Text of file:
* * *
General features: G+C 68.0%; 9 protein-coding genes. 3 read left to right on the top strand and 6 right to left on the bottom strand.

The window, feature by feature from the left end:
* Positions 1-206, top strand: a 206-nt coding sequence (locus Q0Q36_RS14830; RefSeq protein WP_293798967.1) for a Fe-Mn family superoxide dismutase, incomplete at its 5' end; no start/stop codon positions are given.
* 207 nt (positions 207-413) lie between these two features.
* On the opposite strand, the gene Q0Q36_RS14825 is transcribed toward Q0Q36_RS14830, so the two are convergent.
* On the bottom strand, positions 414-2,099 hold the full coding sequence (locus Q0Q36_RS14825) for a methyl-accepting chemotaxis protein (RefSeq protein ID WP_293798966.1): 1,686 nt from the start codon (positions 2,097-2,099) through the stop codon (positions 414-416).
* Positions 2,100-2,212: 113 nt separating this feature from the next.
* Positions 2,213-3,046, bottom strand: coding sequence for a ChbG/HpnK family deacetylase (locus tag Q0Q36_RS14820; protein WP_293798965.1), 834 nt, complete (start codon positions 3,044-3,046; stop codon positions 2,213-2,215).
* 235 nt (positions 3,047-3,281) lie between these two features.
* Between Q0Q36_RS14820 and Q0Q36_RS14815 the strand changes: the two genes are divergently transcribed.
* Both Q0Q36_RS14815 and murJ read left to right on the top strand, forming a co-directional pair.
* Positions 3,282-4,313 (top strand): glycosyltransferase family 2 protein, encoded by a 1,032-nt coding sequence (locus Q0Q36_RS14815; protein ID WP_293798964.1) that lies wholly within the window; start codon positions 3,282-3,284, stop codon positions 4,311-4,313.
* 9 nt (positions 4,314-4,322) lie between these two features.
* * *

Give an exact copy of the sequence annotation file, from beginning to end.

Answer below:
General features: G+C 68.0%; 9 protein-coding genes. 3 read left to right on the top strand and 6 right to left on the bottom strand.

The window, feature by feature from the left end:
* Positions 1-206, top strand: a 206-nt coding sequence (locus Q0Q36_RS14830; RefSeq protein WP_293798967.1) for a Fe-Mn family superoxide dismutase, incomplete at its 5' end; no start/stop codon positions are given.
* 207 nt (positions 207-413) lie between these two features.
* On the opposite strand, the gene Q0Q36_RS14825 is transcribed toward Q0Q36_RS14830, so the two are convergent.
* On the bottom strand, positions 414-2,099 hold the full coding sequence (locus Q0Q36_RS14825) for a methyl-accepting chemotaxis protein (RefSeq protein ID WP_293798966.1): 1,686 nt from the start codon (positions 2,097-2,099) through the stop codon (positions 414-416).
* Positions 2,100-2,212: 113 nt separating this feature from the next.
* Positions 2,213-3,046, bottom strand: coding sequence for a ChbG/HpnK family deacetylase (locus tag Q0Q36_RS14820; protein WP_293798965.1), 834 nt, complete (start codon positions 3,044-3,046; stop codon positions 2,213-2,215).
* 235 nt (positions 3,047-3,281) lie between these two features.
* Between Q0Q36_RS14820 and Q0Q36_RS14815 the strand changes: the two genes are divergently transcribed.
* Both Q0Q36_RS14815 and murJ read left to right on the top strand, forming a co-directional pair.
* Positions 3,282-4,313 (top strand): glycosyltransferase family 2 protein, encoded by a 1,032-nt coding sequence (locus Q0Q36_RS14815; protein ID WP_293798964.1) that lies wholly within the window; start codon positions 3,282-3,284, stop codon positions 4,311-4,313.
* 9 nt (positions 4,314-4,322) lie between these two features.